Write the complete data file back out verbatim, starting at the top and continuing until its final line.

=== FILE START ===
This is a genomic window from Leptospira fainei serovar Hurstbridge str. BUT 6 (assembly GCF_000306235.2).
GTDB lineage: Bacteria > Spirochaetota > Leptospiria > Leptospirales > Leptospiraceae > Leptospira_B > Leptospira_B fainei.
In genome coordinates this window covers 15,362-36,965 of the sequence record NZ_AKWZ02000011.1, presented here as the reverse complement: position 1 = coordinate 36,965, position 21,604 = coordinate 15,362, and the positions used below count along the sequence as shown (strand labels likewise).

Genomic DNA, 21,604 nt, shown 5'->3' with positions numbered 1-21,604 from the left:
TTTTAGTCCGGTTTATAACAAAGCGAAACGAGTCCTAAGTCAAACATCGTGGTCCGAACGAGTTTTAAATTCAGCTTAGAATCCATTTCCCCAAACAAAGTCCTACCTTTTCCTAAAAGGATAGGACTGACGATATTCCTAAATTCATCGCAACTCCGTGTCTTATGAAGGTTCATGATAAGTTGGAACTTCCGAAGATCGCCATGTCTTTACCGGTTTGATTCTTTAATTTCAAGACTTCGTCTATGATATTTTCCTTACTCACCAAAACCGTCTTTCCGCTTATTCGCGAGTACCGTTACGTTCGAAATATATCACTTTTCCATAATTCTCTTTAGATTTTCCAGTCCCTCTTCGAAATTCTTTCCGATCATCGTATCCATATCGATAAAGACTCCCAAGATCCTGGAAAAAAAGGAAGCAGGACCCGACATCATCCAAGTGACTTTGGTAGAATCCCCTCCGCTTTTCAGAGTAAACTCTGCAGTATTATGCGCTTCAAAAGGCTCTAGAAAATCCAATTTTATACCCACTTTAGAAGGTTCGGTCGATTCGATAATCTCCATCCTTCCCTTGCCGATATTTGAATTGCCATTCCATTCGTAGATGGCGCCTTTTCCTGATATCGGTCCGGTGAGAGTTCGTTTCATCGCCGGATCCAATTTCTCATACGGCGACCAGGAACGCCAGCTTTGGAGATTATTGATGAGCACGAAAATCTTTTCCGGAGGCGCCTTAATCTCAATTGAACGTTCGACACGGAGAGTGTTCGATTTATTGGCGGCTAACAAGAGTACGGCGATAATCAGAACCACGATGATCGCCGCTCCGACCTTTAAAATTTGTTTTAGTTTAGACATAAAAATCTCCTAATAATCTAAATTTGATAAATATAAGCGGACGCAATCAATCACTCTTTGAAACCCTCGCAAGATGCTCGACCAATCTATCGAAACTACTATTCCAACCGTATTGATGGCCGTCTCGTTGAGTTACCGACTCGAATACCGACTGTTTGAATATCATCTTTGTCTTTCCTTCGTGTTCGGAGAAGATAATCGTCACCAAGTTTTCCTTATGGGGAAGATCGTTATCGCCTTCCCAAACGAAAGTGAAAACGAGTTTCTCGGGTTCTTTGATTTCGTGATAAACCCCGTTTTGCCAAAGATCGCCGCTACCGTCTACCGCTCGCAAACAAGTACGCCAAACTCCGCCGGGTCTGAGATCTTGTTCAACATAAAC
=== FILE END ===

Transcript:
This is a genomic window from Leptospira fainei serovar Hurstbridge str. BUT 6 (assembly GCF_000306235.2).
GTDB lineage: Bacteria > Spirochaetota > Leptospiria > Leptospirales > Leptospiraceae > Leptospira_B > Leptospira_B fainei.
In genome coordinates this window covers 15,362-36,965 of the sequence record NZ_AKWZ02000011.1, presented here as the reverse complement: position 1 = coordinate 36,965, position 21,604 = coordinate 15,362, and the positions used below count along the sequence as shown (strand labels likewise).

Genomic DNA, 21,604 nt, shown 5'->3' with positions numbered 1-21,604 from the left:
TTTTAGTCCGGTTTATAACAAAGCGAAACGAGTCCTAAGTCAAACATCGTGGTCCGAACGAGTTTTAAATTCAGCTTAGAATCCATTTCCCCAAACAAAGTCCTACCTTTTCCTAAAAGGATAGGACTGACGATATTCCTAAATTCATCGCAACTCCGTGTCTTATGAAGGTTCATGATAAGTTGGAACTTCCGAAGATCGCCATGTCTTTACCGGTTTGATTCTTTAATTTCAAGACTTCGTCTATGATATTTTCCTTACTCACCAAAACCGTCTTTCCGCTTATTCGCGAGTACCGTTACGTTCGAAATATATCACTTTTCCATAATTCTCTTTAGATTTTCCAGTCCCTCTTCGAAATTCTTTCCGATCATCGTATCCATATCGATAAAGACTCCCAAGATCCTGGAAAAAAAGGAAGCAGGACCCGACATCATCCAAGTGACTTTGGTAGAATCCCCTCCGCTTTTCAGAGTAAACTCTGCAGTATTATGCGCTTCAAAAGGCTCTAGAAAATCCAATTTTATACCCACTTTAGAAGGTTCGGTCGATTCGATAATCTCCATCCTTCCCTTGCCGATATTTGAATTGCCATTCCATTCGTAGATGGCGCCTTTTCCTGATATCGGTCCGGTGAGAGTTCGTTTCATCGCCGGATCCAATTTCTCATACGGCGACCAGGAACGCCAGCTTTGGAGATTATTGATGAGCACGAAAATCTTTTCCGGAGGCGCCTTAATCTCAATTGAACGTTCGACACGGAGAGTGTTCGATTTATTGGCGGCTAACAAGAGTACGGCGATAATCAGAACCACGATGATCGCCGCTCCGACCTTTAAAATTTGTTTTAGTTTAGACATAAAAATCTCCTAATAATCTAAATTTGATAAATATAAGCGGACGCAATCAATCACTCTTTGAAACCCTCGCAAGATGCTCGACCAATCTATCGAAACTACTATTCCAACCGTATTGATGGCCGTCTCGTTGAGTTACCGACTCGAATACCGACTGTTTGAATATCATCTTTGTCTTTCCTTCGTGTTCGGAGAAGATAATCGTCACCAAGTTTTCCTTATGGGGAAGATCGTTATCGCCTTCCCAAACGAAAGTGAAAACGAGTTTCTCGGGTTCTTTGATTTCGTGATAAACCCCGTTTTGCCAAAGATCGCCGCTACCGTCTACCGCTCGCAAACAAGTACGCCAAACTCCGCCGGGTCTGAGATCTTGTTCAACATAAAC